Theft of technology robs companies of their investment in developing designs for competitive technologies. When these designs are stolen the result is typically cuts to payrolls that cost the American economy jobs.

IP theft also diminishes the incentives companies have to invest in future research and development. If a company cannot be guaranteed that a potential investment in research will offer any form of competitive advantage, the company has no reason to invest in research at all. The decline of investment in research and development means slower innovation and fewer new technologies to help create economic growth.

Chinese Hacking and the Threat to Intellectual Property

The commission’s report highlights China’s cyber-attacks as a particularly potent threat to protecting innovation. The commission identified China as the world’s most persistent perpetrator of IP theft, revealing that hacking from China accounts for between fifty and eighty percent of the value stolen in commercial espionage.

Sustained Chinese commercial hacking would be a significant setback for global efforts to strengthen intellectual property rights. How China chooses to develop its own legal system can be a useful tool in gauging the respect the Chinese government has for innovation and its willingness to help protect intellectual property.

Problems with China’s Legal Protections for Innovation

In 2012 the US Patent and Trademark Office (USPTO) published a report on China’s patent process in which it outlined legal enforcement as a major concern of American companies.

In order for a Chinese court to hear a legal case, the court must first accept the case. However there are no specific criteria outlining if a court will or will not accept a particular case, nor do courts publish the reasons they had against accepting a case. This leaves judges the power to arbitrarily decide whether or not a case will be heard.

American companies cited discriminatory legal practices as one of their main concerns with China’s patent enforcement. Companies perceive China’s legal system as discriminating against American companies in the favor of their Chinese competitors.

The lack of legal enforcement allows technology to be stolen from American companies with little cost to the the Chinese companies doing the stealing. The lack of legal enforcement for patents held by US companies reflects the unwillingness of the Chinese government to respect intellectual property rights across the globe and in cyberspace.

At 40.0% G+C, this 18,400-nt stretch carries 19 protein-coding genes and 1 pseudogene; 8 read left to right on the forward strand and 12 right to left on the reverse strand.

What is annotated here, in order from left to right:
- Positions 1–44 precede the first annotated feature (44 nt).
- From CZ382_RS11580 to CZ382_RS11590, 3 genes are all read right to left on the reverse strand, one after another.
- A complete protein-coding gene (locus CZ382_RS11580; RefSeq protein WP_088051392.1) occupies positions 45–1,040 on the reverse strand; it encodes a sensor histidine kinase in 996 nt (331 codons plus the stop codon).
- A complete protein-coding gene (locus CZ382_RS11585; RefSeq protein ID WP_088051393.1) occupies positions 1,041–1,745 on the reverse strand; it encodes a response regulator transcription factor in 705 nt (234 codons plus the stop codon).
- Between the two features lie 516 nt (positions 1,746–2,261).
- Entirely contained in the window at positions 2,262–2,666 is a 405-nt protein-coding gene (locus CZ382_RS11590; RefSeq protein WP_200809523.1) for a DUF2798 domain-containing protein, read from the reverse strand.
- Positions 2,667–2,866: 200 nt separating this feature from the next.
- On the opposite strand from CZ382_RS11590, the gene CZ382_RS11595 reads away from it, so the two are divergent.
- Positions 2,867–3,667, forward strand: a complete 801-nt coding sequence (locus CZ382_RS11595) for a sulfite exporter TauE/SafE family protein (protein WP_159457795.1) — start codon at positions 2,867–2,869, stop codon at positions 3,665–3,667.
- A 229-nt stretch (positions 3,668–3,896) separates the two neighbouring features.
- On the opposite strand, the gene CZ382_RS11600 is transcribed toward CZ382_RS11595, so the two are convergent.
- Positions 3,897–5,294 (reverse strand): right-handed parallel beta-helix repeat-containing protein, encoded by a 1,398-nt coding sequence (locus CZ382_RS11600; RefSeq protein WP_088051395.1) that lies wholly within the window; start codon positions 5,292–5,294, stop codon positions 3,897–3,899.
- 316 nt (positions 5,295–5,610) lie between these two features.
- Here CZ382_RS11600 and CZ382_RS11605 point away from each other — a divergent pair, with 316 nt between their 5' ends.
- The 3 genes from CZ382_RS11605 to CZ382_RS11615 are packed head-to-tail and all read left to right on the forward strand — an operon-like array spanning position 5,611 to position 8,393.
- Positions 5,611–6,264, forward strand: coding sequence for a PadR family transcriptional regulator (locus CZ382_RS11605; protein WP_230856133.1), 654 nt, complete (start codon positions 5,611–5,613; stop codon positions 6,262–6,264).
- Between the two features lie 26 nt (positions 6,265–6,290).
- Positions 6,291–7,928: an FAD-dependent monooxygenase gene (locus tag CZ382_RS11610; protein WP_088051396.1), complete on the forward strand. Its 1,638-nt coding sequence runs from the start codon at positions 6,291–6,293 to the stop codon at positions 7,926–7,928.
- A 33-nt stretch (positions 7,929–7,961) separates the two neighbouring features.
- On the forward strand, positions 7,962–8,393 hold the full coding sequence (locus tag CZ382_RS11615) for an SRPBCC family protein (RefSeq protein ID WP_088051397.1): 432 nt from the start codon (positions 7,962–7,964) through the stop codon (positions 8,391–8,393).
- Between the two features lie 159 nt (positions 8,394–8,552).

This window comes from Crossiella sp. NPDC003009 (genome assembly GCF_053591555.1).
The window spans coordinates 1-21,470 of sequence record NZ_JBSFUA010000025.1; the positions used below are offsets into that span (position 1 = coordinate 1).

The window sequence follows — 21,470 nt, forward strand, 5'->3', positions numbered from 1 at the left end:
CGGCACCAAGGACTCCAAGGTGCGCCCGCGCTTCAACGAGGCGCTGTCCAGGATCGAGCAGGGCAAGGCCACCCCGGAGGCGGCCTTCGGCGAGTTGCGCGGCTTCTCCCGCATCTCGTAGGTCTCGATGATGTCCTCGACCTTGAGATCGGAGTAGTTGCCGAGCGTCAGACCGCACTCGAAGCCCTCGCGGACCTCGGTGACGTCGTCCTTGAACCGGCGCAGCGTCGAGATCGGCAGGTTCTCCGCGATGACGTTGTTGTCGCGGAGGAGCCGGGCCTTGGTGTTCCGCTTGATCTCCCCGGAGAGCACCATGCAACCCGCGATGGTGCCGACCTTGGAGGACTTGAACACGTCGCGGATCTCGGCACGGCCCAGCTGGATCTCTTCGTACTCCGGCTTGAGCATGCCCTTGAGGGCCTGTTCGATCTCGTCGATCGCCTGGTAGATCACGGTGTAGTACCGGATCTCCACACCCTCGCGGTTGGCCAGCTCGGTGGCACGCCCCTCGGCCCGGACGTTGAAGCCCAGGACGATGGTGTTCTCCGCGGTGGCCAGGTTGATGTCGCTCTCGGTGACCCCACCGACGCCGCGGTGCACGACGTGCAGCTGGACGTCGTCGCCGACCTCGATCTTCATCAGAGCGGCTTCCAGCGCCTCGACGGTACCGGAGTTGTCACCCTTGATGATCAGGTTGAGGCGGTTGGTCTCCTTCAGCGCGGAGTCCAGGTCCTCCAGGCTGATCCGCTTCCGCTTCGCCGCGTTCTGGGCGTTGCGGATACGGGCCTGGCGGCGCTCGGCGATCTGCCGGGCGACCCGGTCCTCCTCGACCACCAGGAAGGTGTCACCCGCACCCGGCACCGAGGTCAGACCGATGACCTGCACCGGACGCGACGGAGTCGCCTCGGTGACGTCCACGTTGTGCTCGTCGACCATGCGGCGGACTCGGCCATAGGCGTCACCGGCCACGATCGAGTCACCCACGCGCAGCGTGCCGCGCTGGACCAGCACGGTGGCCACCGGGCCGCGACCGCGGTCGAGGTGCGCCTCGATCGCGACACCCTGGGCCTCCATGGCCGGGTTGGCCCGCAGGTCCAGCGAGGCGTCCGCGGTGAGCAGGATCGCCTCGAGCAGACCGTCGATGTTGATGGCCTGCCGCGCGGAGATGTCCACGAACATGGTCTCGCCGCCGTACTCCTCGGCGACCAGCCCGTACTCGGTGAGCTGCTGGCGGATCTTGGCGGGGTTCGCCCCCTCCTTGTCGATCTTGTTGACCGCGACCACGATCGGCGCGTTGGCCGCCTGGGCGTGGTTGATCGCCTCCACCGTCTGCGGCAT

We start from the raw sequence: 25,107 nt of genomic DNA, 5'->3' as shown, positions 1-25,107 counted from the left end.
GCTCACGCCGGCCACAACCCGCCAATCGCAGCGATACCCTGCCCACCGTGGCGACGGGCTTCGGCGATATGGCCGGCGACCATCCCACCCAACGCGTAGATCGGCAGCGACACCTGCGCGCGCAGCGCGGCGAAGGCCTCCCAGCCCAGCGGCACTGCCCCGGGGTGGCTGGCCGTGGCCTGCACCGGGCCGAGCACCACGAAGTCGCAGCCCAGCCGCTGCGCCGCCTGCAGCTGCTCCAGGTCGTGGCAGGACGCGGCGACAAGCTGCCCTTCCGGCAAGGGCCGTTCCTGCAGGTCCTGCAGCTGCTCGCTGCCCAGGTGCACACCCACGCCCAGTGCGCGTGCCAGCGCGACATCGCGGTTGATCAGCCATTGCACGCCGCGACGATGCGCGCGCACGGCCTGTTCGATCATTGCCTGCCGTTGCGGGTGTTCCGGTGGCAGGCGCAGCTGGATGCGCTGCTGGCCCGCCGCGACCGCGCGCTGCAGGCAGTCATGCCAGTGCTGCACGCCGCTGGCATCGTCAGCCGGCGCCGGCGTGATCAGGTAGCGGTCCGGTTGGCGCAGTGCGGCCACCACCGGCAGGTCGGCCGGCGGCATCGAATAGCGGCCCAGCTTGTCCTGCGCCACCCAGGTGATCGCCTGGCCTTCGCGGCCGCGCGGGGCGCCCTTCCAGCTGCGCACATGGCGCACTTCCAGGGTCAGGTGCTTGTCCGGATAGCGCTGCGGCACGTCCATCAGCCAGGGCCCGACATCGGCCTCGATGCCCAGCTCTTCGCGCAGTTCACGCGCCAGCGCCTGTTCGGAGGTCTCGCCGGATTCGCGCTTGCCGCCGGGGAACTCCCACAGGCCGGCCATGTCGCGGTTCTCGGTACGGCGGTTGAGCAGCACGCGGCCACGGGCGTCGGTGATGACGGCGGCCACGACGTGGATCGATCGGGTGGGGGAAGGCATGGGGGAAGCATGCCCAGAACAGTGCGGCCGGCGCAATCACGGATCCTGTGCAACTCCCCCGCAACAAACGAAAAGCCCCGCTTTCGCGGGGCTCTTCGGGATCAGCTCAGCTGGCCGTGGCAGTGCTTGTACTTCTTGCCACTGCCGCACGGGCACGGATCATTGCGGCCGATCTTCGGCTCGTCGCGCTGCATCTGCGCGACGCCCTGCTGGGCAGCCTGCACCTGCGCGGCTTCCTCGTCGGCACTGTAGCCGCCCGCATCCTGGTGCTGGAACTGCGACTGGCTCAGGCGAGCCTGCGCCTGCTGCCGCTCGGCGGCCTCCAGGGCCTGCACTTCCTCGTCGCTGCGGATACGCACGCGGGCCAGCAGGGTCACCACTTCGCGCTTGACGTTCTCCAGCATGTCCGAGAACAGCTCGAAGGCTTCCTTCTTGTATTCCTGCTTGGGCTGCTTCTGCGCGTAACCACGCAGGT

Reform and Hope for Chinese Support of Intellectual Property

Earlier this year Chinese President Xi Jinping announced a new ideological campaign called “The Four Comprehensives”, and one ‘Comprehensive’ is of particular interest to the fate of IP in China.

Out of the Four Comprehensives, the third is the most significant to IP. The stated aim of Xi Jinping is to “Comprehensively govern the nation according to law”. The rule of law in China may aptly demonstrate the posture of Chinese leaders toward IP and the potential for those leaders to agree to limit the theft of IP through commercial cyber-espionage. Developing the rule of law in China by fighting corruption that hampers legal enforcement could be the key to developing China’s intellectual property rights into those of a modern economic power.

As China’s President presses on with his political campaigns against corruption and in support of his “Four Comprehensives”, the politically inclined on-looker will be wondering if these campaigns will bear fruit of substance to the economy and to international relations, or if they are merely Xi Jinping’s tools for consolidating power.

The potential growth of the global economy will be determined by our technological innovations, and therein lies the importance of China’s willingness to reform its behavior in both cyberspace and the courtroom. We can all hope that Chinese leaders mean what they say when they promise us their support for innovation and the rule of law.

Image by aotaro


By Rebecca Benest
Staff Writer

In a world where we are becoming increasingly dependent on our devices, new technological developments now called the Internet of Things, or IoT, could completely change the way we see technology and our world. On a daily basis, most of us use technology to continuously check email, send messages, instantaneously communicate across the world, count our calorie intake, and check the news, among other things. A wife at work who wants an errand run can easily call, text, email, or Face Time her spouse with a favor. But what if this became unnecessary? What if the same spouse, who wanted the lawn watered, did not need to ask anyone at all? What if her house was measuring the water in the soil, and in accordance with the predicted rain in the upcoming days, communicated with the watering system to keep the soil perfectly watered without wife, spouse, or child lifting a finger? This is the idea of the Internet of Things. Creating a “smart” house or a “smart” city opens us up to an endless amount of possibilities. As the mass gathering of personal data becomes a reality, however, there are dangers and concerns just as real.